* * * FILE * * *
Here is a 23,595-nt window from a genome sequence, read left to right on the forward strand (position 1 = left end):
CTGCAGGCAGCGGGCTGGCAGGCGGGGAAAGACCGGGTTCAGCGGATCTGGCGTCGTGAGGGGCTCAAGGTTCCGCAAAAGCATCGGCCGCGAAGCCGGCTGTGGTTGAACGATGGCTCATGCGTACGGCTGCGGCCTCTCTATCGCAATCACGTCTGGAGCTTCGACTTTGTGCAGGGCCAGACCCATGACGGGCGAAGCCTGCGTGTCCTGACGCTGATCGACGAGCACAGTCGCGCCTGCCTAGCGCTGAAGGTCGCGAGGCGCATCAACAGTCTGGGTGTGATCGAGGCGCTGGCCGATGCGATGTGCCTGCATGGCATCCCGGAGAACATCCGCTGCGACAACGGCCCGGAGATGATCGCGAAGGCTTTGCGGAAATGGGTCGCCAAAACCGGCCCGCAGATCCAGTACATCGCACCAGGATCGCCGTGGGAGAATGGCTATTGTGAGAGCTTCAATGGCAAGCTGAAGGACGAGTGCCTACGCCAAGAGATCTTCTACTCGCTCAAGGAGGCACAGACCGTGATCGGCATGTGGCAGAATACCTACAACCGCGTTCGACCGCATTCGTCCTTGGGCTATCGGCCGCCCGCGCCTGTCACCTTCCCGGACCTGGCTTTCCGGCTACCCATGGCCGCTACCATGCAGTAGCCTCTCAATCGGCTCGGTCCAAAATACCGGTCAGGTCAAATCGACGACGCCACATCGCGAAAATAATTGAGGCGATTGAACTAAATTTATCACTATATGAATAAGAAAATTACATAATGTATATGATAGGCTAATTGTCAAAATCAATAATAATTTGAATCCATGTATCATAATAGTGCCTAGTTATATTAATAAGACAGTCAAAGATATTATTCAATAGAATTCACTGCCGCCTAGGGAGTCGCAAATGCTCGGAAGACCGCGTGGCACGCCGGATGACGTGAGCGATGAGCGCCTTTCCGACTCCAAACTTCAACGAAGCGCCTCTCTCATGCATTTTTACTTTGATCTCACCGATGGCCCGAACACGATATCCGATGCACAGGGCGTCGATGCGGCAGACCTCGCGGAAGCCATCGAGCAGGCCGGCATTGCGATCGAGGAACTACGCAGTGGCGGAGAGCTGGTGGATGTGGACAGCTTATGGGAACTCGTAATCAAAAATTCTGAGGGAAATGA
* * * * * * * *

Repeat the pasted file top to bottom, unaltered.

Here is a 23,595-nt window from a genome sequence, read left to right on the forward strand (position 1 = left end):
CTGCAGGCAGCGGGCTGGCAGGCGGGGAAAGACCGGGTTCAGCGGATCTGGCGTCGTGAGGGGCTCAAGGTTCCGCAAAAGCATCGGCCGCGAAGCCGGCTGTGGTTGAACGATGGCTCATGCGTACGGCTGCGGCCTCTCTATCGCAATCACGTCTGGAGCTTCGACTTTGTGCAGGGCCAGACCCATGACGGGCGAAGCCTGCGTGTCCTGACGCTGATCGACGAGCACAGTCGCGCCTGCCTAGCGCTGAAGGTCGCGAGGCGCATCAACAGTCTGGGTGTGATCGAGGCGCTGGCCGATGCGATGTGCCTGCATGGCATCCCGGAGAACATCCGCTGCGACAACGGCCCGGAGATGATCGCGAAGGCTTTGCGGAAATGGGTCGCCAAAACCGGCCCGCAGATCCAGTACATCGCACCAGGATCGCCGTGGGAGAATGGCTATTGTGAGAGCTTCAATGGCAAGCTGAAGGACGAGTGCCTACGCCAAGAGATCTTCTACTCGCTCAAGGAGGCACAGACCGTGATCGGCATGTGGCAGAATACCTACAACCGCGTTCGACCGCATTCGTCCTTGGGCTATCGGCCGCCCGCGCCTGTCACCTTCCCGGACCTGGCTTTCCGGCTACCCATGGCCGCTACCATGCAGTAGCCTCTCAATCGGCTCGGTCCAAAATACCGGTCAGGTCAAATCGACGACGCCACATCGCGAAAATAATTGAGGCGATTGAACTAAATTTATCACTATATGAATAAGAAAATTACATAATGTATATGATAGGCTAATTGTCAAAATCAATAATAATTTGAATCCATGTATCATAATAGTGCCTAGTTATATTAATAAGACAGTCAAAGATATTATTCAATAGAATTCACTGCCGCCTAGGGAGTCGCAAATGCTCGGAAGACCGCGTGGCACGCCGGATGACGTGAGCGATGAGCGCCTTTCCGACTCCAAACTTCAACGAAGCGCCTCTCTCATGCATTTTTACTTTGATCTCACCGATGGCCCGAACACGATATCCGATGCACAGGGCGTCGATGCGGCAGACCTCGCGGAAGCCATCGAGCAGGCCGGCATTGCGATCGAGGAACTACGCAGTGGCGGAGAGCTGGTGGATGTGGACAGCTTATGGGAACTCGTAATCAAAAATTCTGAGGGAAATGA